• Nickel-and-Dime - Monetizing every tiny aspect of the game can make the game feel cheap. Super-restricted UIs and a hundred per-character unlockables can make the new-player F2P experience unpleasant.
  • Zero Accountability - Free-to-play can weaken a game's community by making it easy for miscreants to create disposable accounts for the sole purpose of causing trouble - trolling, griefing, spamming and other such disruptive, selfish behaviors. These players don't feel compelled to spend money on the game, and since their only investment is the time taken to download the game client, they feel they can get away with anything. When it stops being "fun," the jerk players bail, having never spent a dime.
  • The Razor's Edge of Pay-to-Win - It's a very fine line between cash shop items that offer convenience and items that become mandatory for certain kinds of content. If a careful balance is not struck and cash-shop items become a prerequisite for raiding, the game becomes "pay to win" and players feel ripped off. 


This is a much more likely option for the Elder Scrolls Online, but Zenimax Online may take a different approach than Turbine, BioWare or PerfectWorld. Sticking too closely to the established model risks coming off as conventional and possibly cheap, and ESO likely needs to appear innovative in all aspects. The competition in the F2P market is kind of fierce, and all developers are constantly trying to find new ways to make their microtransactions more lucrative than the next guy's.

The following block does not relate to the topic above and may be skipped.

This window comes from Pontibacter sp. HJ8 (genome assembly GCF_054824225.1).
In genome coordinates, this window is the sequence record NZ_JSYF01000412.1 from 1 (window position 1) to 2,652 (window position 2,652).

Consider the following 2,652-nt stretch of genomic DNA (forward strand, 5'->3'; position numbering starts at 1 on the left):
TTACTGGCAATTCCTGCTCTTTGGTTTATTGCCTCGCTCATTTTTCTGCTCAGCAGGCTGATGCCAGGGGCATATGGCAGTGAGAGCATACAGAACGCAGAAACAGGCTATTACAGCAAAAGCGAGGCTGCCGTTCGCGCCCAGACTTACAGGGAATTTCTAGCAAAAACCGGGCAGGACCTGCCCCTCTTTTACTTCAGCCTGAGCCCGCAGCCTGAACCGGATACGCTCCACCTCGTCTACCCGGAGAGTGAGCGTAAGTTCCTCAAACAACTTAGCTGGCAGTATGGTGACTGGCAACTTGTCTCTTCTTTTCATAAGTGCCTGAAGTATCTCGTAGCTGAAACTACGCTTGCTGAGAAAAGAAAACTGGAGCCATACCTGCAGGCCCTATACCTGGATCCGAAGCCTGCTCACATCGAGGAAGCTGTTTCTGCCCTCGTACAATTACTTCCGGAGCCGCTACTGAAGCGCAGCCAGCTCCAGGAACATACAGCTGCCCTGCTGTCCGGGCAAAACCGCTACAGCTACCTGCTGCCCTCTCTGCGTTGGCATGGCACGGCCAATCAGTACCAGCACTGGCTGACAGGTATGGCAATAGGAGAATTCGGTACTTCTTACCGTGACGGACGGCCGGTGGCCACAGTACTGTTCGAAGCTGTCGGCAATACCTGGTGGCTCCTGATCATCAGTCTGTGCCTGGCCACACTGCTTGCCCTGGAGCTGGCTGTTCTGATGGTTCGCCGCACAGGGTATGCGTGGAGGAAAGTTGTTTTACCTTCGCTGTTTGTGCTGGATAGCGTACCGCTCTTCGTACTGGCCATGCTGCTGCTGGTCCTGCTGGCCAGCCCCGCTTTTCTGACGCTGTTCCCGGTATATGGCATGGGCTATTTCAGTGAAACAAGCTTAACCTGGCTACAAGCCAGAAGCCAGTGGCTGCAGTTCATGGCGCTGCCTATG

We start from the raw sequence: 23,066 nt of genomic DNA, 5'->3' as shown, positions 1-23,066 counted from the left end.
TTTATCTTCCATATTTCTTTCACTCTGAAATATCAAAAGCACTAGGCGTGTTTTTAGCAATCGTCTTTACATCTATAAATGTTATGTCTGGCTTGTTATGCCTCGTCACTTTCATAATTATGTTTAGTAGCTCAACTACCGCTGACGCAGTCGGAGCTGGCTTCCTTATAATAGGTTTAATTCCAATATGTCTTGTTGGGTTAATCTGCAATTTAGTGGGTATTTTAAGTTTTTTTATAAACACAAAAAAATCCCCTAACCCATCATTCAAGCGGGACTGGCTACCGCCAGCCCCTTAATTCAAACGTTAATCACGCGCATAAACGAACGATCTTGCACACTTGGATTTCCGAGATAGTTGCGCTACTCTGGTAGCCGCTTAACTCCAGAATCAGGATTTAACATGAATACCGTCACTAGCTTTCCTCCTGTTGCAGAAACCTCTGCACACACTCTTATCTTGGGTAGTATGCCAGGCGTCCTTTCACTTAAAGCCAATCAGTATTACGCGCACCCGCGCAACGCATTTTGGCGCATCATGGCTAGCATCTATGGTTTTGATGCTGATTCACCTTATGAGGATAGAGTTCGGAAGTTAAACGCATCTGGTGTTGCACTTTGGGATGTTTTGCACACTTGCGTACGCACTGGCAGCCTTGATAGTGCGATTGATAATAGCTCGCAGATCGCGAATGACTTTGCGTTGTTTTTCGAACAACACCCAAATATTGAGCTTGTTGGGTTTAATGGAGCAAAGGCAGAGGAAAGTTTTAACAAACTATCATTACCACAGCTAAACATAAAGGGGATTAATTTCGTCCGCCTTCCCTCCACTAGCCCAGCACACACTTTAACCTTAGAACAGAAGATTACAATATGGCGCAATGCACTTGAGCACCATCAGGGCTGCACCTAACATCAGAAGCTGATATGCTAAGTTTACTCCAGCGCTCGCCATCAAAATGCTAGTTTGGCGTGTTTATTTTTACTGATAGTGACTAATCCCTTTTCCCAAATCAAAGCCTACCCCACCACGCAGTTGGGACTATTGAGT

This analysis is flawed. SWTOR lost the subscription market because the game wasn't good enough to merit it. People would have continued to pay for it, if the game had been sufficiently engaging, but it wasn't. Holding it up as a paragon of why P2P no-longer works is just faulty reasoning.

P2P is still the AAA of MMOs. But, like AAA games, there are some which are good and make a lot of money, and some which are bad which don't. However, MMOs are a much bigger investment than your average AAA game, which is why we see much fewer of them each year. It also means that even if they are bad, you need to leverage some form of revenue from them - which is why we have seen the proliferation of other models.

So, the important question is really: Is ESO good enough fo justify P2P? The answer to that is: We don't know yet. It has certainly impressed a lot of people, it has a lot of good buzz about it and people are excited. But, until more significant hands-on impressions are obtained, no-one can answer that question. I think that Zenimax would *like* it to be good enough to be P2P. While we have no concrete information, there has been some indications of that intent. Certainly, Nick Konkle has said that they want to make it a premium service, which implies P2P.

Game isn't a sandbox and won't have millions of subs within the first month whom are stuck in a frustrating but rewarding enough skinner box to continue playing ergo this game will at best be B2P, it may even be freemium/full F2P.